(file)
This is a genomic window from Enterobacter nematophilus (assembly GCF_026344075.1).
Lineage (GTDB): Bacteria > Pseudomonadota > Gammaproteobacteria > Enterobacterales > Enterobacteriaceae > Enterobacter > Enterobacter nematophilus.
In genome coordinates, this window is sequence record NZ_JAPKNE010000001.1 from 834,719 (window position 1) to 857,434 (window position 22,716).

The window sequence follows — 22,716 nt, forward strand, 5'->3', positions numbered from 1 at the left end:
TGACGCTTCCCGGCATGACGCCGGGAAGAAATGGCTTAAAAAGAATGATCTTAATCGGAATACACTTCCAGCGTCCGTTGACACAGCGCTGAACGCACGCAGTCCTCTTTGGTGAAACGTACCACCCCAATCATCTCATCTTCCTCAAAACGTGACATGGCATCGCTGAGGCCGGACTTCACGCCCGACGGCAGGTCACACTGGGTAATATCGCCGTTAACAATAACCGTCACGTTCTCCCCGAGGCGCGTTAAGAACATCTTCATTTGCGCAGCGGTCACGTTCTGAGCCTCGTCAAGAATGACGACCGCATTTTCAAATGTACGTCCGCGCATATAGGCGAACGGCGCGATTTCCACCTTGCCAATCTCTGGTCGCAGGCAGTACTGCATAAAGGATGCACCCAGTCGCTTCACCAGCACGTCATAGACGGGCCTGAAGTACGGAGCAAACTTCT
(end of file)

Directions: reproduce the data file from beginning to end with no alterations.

This is a genomic window from Enterobacter nematophilus (assembly GCF_026344075.1).
Lineage (GTDB): Bacteria > Pseudomonadota > Gammaproteobacteria > Enterobacterales > Enterobacteriaceae > Enterobacter > Enterobacter nematophilus.
In genome coordinates, this window is sequence record NZ_JAPKNE010000001.1 from 834,719 (window position 1) to 857,434 (window position 22,716).

The window sequence follows — 22,716 nt, forward strand, 5'->3', positions numbered from 1 at the left end:
TGACGCTTCCCGGCATGACGCCGGGAAGAAATGGCTTAAAAAGAATGATCTTAATCGGAATACACTTCCAGCGTCCGTTGACACAGCGCTGAACGCACGCAGTCCTCTTTGGTGAAACGTACCACCCCAATCATCTCATCTTCCTCAAAACGTGACATGGCATCGCTGAGGCCGGACTTCACGCCCGACGGCAGGTCACACTGGGTAATATCGCCGTTAACAATAACCGTCACGTTCTCCCCGAGGCGCGTTAAGAACATCTTCATTTGCGCAGCGGTCACGTTCTGAGCCTCGTCAAGAATGACGACCGCATTTTCAAATGTACGTCCGCGCATATAGGCGAACGGCGCGATTTCCACCTTGCCAATCTCTGGTCGCAGGCAGTACTGCATAAAGGATGCACCCAGTCGCTTCACCAGCACGTCATAGACGGGCCTGAAGTACGGAGCAAACTTCT